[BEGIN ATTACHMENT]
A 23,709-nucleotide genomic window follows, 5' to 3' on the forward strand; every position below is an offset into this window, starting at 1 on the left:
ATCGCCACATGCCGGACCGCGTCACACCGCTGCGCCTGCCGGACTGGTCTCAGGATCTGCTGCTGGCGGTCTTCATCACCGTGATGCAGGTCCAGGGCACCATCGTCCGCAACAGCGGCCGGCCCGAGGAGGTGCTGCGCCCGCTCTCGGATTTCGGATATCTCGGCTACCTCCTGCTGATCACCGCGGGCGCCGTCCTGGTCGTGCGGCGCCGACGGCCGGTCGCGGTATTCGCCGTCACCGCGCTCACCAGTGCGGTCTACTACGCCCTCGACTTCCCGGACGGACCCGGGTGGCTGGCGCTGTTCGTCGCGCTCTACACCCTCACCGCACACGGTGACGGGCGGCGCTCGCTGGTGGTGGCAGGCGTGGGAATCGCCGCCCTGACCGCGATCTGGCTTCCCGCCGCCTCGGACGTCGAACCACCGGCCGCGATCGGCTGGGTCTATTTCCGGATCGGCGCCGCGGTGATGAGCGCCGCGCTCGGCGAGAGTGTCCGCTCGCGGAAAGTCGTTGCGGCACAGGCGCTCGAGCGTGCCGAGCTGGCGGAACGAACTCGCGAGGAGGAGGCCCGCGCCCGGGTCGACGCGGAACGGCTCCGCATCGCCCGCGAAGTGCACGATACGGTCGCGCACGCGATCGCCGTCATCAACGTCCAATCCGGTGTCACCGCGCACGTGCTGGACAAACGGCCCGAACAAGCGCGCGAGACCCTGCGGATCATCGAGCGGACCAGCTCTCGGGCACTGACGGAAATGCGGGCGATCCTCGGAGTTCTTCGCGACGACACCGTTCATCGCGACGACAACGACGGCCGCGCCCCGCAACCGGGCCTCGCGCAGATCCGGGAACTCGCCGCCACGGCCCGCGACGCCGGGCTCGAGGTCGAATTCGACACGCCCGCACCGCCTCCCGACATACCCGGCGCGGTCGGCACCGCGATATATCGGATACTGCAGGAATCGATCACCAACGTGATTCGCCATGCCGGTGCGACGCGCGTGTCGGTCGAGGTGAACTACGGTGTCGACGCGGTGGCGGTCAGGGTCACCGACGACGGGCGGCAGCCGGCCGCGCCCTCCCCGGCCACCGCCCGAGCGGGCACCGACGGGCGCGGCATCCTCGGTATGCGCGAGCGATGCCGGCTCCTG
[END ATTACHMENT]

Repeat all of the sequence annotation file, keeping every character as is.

A 23,709-nucleotide genomic window follows, 5' to 3' on the forward strand; every position below is an offset into this window, starting at 1 on the left:
ATCGCCACATGCCGGACCGCGTCACACCGCTGCGCCTGCCGGACTGGTCTCAGGATCTGCTGCTGGCGGTCTTCATCACCGTGATGCAGGTCCAGGGCACCATCGTCCGCAACAGCGGCCGGCCCGAGGAGGTGCTGCGCCCGCTCTCGGATTTCGGATATCTCGGCTACCTCCTGCTGATCACCGCGGGCGCCGTCCTGGTCGTGCGGCGCCGACGGCCGGTCGCGGTATTCGCCGTCACCGCGCTCACCAGTGCGGTCTACTACGCCCTCGACTTCCCGGACGGACCCGGGTGGCTGGCGCTGTTCGTCGCGCTCTACACCCTCACCGCACACGGTGACGGGCGGCGCTCGCTGGTGGTGGCAGGCGTGGGAATCGCCGCCCTGACCGCGATCTGGCTTCCCGCCGCCTCGGACGTCGAACCACCGGCCGCGATCGGCTGGGTCTATTTCCGGATCGGCGCCGCGGTGATGAGCGCCGCGCTCGGCGAGAGTGTCCGCTCGCGGAAAGTCGTTGCGGCACAGGCGCTCGAGCGTGCCGAGCTGGCGGAACGAACTCGCGAGGAGGAGGCCCGCGCCCGGGTCGACGCGGAACGGCTCCGCATCGCCCGCGAAGTGCACGATACGGTCGCGCACGCGATCGCCGTCATCAACGTCCAATCCGGTGTCACCGCGCACGTGCTGGACAAACGGCCCGAACAAGCGCGCGAGACCCTGCGGATCATCGAGCGGACCAGCTCTCGGGCACTGACGGAAATGCGGGCGATCCTCGGAGTTCTTCGCGACGACACCGTTCATCGCGACGACAACGACGGCCGCGCCCCGCAACCGGGCCTCGCGCAGATCCGGGAACTCGCCGCCACGGCCCGCGACGCCGGGCTCGAGGTCGAATTCGACACGCCCGCACCGCCTCCCGACATACCCGGCGCGGTCGGCACCGCGATATATCGGATACTGCAGGAATCGATCACCAACGTGATTCGCCATGCCGGTGCGACGCGCGTGTCGGTCGAGGTGAACTACGGTGTCGACGCGGTGGCGGTCAGGGTCACCGACGACGGGCGGCAGCCGGCCGCGCCCTCCCCGGCCACCGCCCGAGCGGGCACCGACGGGCGCGGCATCCTCGGTATGCGCGAGCGATGCCGGCTCCTG